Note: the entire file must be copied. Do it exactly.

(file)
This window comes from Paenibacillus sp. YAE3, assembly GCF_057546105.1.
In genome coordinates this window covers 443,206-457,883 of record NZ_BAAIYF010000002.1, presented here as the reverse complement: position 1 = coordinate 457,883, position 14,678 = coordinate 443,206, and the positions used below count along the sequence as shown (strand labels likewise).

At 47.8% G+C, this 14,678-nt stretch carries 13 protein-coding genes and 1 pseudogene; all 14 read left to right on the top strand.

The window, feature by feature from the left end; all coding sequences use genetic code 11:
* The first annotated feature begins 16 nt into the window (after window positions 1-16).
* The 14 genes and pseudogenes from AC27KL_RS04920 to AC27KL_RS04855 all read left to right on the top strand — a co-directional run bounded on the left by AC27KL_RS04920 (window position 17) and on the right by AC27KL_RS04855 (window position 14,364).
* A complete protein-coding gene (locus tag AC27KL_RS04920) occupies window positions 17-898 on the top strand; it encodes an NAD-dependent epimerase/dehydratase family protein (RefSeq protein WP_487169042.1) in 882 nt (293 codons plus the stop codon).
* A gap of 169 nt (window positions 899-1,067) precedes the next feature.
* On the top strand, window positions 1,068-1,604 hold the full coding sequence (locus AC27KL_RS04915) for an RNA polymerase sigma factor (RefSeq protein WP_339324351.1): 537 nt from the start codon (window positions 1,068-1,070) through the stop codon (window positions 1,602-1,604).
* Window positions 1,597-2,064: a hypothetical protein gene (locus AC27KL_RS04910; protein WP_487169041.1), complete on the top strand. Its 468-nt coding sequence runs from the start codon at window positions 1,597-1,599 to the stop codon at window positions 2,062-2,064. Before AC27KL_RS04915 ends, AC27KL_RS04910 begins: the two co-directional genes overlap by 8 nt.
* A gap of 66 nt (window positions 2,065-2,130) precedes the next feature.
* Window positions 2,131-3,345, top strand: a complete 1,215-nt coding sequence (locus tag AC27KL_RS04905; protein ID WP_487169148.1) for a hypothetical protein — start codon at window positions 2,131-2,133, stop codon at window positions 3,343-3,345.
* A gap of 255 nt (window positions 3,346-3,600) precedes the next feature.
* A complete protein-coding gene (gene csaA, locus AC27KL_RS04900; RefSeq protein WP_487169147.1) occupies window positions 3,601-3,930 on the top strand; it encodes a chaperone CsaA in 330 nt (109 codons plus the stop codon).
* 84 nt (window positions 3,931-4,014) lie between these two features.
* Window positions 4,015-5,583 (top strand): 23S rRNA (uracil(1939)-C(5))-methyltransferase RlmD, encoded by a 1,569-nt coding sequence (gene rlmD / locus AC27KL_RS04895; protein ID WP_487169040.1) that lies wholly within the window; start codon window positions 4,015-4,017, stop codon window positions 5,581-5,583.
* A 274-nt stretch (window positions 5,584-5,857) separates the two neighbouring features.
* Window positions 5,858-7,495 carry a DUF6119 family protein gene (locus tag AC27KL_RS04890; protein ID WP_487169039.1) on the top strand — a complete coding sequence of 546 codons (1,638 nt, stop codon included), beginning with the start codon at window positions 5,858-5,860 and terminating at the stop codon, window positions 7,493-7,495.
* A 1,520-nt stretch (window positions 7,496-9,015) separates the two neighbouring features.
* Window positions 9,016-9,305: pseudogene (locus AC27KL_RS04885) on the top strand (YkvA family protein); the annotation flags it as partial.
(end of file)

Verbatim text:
This window comes from Paenibacillus sp. YAE3, assembly GCF_057546105.1.
In genome coordinates this window covers 443,206-457,883 of record NZ_BAAIYF010000002.1, presented here as the reverse complement: position 1 = coordinate 457,883, position 14,678 = coordinate 443,206, and the positions used below count along the sequence as shown (strand labels likewise).

At 47.8% G+C, this 14,678-nt stretch carries 13 protein-coding genes and 1 pseudogene; all 14 read left to right on the top strand.

The window, feature by feature from the left end; all coding sequences use genetic code 11:
* The first annotated feature begins 16 nt into the window (after window positions 1-16).
* The 14 genes and pseudogenes from AC27KL_RS04920 to AC27KL_RS04855 all read left to right on the top strand — a co-directional run bounded on the left by AC27KL_RS04920 (window position 17) and on the right by AC27KL_RS04855 (window position 14,364).
* A complete protein-coding gene (locus tag AC27KL_RS04920) occupies window positions 17-898 on the top strand; it encodes an NAD-dependent epimerase/dehydratase family protein (RefSeq protein WP_487169042.1) in 882 nt (293 codons plus the stop codon).
* A gap of 169 nt (window positions 899-1,067) precedes the next feature.
* On the top strand, window positions 1,068-1,604 hold the full coding sequence (locus AC27KL_RS04915) for an RNA polymerase sigma factor (RefSeq protein WP_339324351.1): 537 nt from the start codon (window positions 1,068-1,070) through the stop codon (window positions 1,602-1,604).
* Window positions 1,597-2,064: a hypothetical protein gene (locus AC27KL_RS04910; protein WP_487169041.1), complete on the top strand. Its 468-nt coding sequence runs from the start codon at window positions 1,597-1,599 to the stop codon at window positions 2,062-2,064. Before AC27KL_RS04915 ends, AC27KL_RS04910 begins: the two co-directional genes overlap by 8 nt.
* A gap of 66 nt (window positions 2,065-2,130) precedes the next feature.
* Window positions 2,131-3,345, top strand: a complete 1,215-nt coding sequence (locus tag AC27KL_RS04905; protein ID WP_487169148.1) for a hypothetical protein — start codon at window positions 2,131-2,133, stop codon at window positions 3,343-3,345.
* A gap of 255 nt (window positions 3,346-3,600) precedes the next feature.
* A complete protein-coding gene (gene csaA, locus AC27KL_RS04900; RefSeq protein WP_487169147.1) occupies window positions 3,601-3,930 on the top strand; it encodes a chaperone CsaA in 330 nt (109 codons plus the stop codon).
* 84 nt (window positions 3,931-4,014) lie between these two features.
* Window positions 4,015-5,583 (top strand): 23S rRNA (uracil(1939)-C(5))-methyltransferase RlmD, encoded by a 1,569-nt coding sequence (gene rlmD / locus AC27KL_RS04895; protein ID WP_487169040.1) that lies wholly within the window; start codon window positions 4,015-4,017, stop codon window positions 5,581-5,583.
* A 274-nt stretch (window positions 5,584-5,857) separates the two neighbouring features.
* Window positions 5,858-7,495 carry a DUF6119 family protein gene (locus tag AC27KL_RS04890; protein ID WP_487169039.1) on the top strand — a complete coding sequence of 546 codons (1,638 nt, stop codon included), beginning with the start codon at window positions 5,858-5,860 and terminating at the stop codon, window positions 7,493-7,495.
* A 1,520-nt stretch (window positions 7,496-9,015) separates the two neighbouring features.
* Window positions 9,016-9,305: pseudogene (locus AC27KL_RS04885) on the top strand (YkvA family protein); the annotation flags it as partial.